For the first time in too long, I saw a team.
Tonight, I saw seniors, both in uniform and in the stands, shed tears for the memories and experiences shared in Chapel Hill. I saw players that have been the constant focus of harsh criticism across the country leaving it all on the floor and playing for each other. I saw confident aggression, increased level of play, and a win worth savoring. More importantly, though, I saw a group of 14 young men who deferred to each other in triumph, with no one soul snatching the limelight. At the end of the game, the seldom-used players all shared the floor, and their feelings towards each other were clearly evidenced by the number of passes. No player wanted to take a shot, knowing that he might prevent his teammate from an opportunity to appear in the stat sheet.
Tonight, the seniors led the way at tip off, but by the end of the game, the torch had clearly been passed to a young, talented, and enthusiastic trio of freshmen who will be the torchbearers of a new generation of Tar Heel success.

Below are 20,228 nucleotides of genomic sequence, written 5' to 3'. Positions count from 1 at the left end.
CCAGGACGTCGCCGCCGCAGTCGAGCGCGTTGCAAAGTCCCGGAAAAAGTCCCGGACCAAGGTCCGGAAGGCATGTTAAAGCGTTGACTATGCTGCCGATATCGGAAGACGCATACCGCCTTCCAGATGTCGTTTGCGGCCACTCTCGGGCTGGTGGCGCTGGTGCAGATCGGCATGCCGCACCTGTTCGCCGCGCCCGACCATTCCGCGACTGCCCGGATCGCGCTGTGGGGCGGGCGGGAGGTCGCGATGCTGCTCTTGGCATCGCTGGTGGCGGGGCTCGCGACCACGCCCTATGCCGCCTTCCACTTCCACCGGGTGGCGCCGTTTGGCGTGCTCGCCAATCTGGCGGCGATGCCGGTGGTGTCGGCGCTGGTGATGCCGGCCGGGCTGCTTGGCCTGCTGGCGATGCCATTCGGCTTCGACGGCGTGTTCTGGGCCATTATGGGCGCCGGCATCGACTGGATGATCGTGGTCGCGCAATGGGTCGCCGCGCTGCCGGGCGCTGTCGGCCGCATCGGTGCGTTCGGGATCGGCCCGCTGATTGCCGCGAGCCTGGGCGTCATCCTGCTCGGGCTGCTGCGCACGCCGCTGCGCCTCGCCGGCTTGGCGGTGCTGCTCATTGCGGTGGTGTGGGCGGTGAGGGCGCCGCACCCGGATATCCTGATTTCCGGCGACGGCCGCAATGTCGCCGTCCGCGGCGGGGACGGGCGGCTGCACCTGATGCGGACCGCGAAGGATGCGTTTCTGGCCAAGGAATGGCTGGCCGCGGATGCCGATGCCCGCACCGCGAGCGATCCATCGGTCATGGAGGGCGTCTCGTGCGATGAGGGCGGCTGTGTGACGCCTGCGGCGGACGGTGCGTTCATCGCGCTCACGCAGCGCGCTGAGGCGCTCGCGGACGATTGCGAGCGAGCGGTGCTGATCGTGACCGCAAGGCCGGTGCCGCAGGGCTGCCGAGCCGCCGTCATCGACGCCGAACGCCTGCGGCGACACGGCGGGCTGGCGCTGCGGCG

Tonight, the enthusiastic 16,125 in attendance couldn't help but be reminded of why, despite this season's myriad defeats, they keep returning to the Dean Dome to cheer on the Tar Heels.
To Coach Matt Doherty and the Staff, I would like to say thank you. Certainly, I do not mean to sweep the season's sub par performance under the rug; it was very much a disappointment, and I know that you, more than anyone else know that. Rather, I want to thank you for your dignity, patience, and understanding of life's consequences. Not once this season did you look to pass the blame for our team, even going so far as to focus the blame on yourself when it was not necessarily deserved. An 8-18 season is not something that many teams, especially not North Carolina, could ever hope to be proud of; however, by pulling this team together and keeping them focused in the face of great adversity, by fostering relationships between the players and coaches that will last longer than any single season, no matter how difficult, you have showed us all something to be proud of in the face of defeat.